16 March 2009

Greyhound killer not culpable due to delusions

Vince Li, the 40-year-old Chinese immigrant who beheaded fellow Greyhound bus passenger Tim McLean, 22, near Portage La Prairie, Manitoba last year, has been found not criminally responsible for the act. Li claimed to psychiatrists who evaluated him that he had heard the voice of God tell him that McLean must be killed. When he was arrested after a standoff with police, Li reportedly told them, "I'm guilty, please kill me." Li has been found to be suffering from schizophrenia. He has been committed to a psychiatric institution in Manitoba, and can be released only once a board determines that he no longer poses a threat to the public (CBC).

This wasn't the first time Li, a Baptist, heard the voice of God; in fact, he told his wife Ana back in 2004 that he had seen God. In 2005, Li thought God's voice instructed him to walk from Toronto to Winnipeg (a distance of 1,518 km). Eventually, the police picked him up and took him to a psychiatric clinic in Toronto.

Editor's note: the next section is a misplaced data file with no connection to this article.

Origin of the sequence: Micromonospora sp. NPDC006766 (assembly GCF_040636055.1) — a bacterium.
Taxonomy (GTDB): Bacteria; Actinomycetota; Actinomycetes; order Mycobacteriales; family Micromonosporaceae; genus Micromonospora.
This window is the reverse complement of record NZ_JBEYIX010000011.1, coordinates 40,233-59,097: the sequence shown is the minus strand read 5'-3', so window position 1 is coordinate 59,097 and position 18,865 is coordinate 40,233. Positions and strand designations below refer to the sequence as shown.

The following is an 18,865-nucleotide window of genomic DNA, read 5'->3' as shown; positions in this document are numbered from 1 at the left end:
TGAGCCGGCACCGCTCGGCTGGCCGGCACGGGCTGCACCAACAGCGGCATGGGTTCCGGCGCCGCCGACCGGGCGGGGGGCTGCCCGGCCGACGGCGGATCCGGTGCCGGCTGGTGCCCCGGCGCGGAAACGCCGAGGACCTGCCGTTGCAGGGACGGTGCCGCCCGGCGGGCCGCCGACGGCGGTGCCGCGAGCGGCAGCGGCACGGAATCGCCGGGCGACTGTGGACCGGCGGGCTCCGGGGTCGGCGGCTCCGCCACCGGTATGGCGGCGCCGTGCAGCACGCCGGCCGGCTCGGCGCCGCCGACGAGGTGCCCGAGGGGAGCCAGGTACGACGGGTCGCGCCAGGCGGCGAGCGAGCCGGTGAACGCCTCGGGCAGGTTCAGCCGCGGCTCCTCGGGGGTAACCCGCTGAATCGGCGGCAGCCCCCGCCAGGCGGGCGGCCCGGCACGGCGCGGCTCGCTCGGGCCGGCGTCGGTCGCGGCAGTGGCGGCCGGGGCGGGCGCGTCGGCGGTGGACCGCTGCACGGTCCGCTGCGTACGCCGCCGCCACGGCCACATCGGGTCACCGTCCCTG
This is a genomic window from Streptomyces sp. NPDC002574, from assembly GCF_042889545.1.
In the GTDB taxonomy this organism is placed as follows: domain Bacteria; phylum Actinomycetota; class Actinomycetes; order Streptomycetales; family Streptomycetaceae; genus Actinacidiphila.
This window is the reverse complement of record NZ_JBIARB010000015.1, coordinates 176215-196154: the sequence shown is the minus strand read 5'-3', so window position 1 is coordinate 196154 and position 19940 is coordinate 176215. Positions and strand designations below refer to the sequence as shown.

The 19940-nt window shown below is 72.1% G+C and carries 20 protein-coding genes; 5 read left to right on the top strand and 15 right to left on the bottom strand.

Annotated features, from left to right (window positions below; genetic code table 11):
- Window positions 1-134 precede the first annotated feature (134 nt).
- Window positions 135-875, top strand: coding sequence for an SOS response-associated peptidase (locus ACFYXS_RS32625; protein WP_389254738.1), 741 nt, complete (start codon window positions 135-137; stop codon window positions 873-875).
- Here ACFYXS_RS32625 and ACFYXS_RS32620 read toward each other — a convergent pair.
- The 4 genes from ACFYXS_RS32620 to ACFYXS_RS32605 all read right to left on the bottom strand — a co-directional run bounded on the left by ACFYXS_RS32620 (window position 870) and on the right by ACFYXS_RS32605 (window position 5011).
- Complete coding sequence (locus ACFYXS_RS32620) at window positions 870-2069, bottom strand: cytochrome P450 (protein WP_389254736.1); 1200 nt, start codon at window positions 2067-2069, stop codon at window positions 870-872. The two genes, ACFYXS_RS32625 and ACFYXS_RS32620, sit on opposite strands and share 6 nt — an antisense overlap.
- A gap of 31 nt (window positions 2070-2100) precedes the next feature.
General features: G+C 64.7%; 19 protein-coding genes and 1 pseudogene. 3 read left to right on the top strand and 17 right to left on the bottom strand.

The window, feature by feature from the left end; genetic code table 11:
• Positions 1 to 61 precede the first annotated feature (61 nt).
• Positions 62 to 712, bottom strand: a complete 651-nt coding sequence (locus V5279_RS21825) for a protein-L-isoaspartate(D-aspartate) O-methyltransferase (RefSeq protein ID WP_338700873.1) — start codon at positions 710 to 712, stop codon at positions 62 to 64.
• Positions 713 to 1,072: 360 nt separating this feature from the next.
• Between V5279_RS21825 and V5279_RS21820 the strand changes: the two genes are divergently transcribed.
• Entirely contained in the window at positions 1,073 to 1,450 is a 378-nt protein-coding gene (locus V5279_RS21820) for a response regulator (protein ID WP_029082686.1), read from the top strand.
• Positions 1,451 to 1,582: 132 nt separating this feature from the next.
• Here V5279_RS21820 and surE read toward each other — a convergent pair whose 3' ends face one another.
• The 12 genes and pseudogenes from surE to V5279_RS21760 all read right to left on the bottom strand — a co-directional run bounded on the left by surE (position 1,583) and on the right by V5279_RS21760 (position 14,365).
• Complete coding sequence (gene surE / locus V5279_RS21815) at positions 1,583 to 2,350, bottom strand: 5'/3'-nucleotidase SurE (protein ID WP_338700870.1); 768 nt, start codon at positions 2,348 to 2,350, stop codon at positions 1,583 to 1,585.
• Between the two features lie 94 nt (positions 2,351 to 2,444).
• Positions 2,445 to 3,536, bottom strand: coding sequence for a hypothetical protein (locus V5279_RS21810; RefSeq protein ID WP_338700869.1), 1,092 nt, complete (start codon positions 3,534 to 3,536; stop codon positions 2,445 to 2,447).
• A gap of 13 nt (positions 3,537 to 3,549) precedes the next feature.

Li told a psychiatrist that "God choose me to kill him.... God choose my hand to kill, I truly believe that.... But sometimes I ask God why he picked me to do these things. I'm an average person. I still trust God. God is 90-99 percent good" (Ottawa Citizen).

What a tragic story. The Portage Daily Graphic/Central Plains Herald-Leader (seriously long-name for twin small-town newspapers) ran an editorial saying that Li should be jailed once the treatment for his schizophrenia is complete. First of all, what guarantee is there that Li will ever recover sufficiently to be released? Secondly, what Tara Seel of the Herald-Leader doesn't seem to appreciate is that Li clearly wasn't sane when he committed this horrible act. You can't blame someone for doing something unless he knew what he was doing. It's simple logic. It's also simple justice. Punishing a sick man is no solution to the pain of McLean's family, which must be deep indeed. I think the Manitoba justice system took exactly the right course of action in this case.


Liam said...

That is a tragic case.

The theology implied in the statement "God is 90-99% good" is startling, fascinating, and horrifying when you think about it."

Rashed said...

I agree. :(

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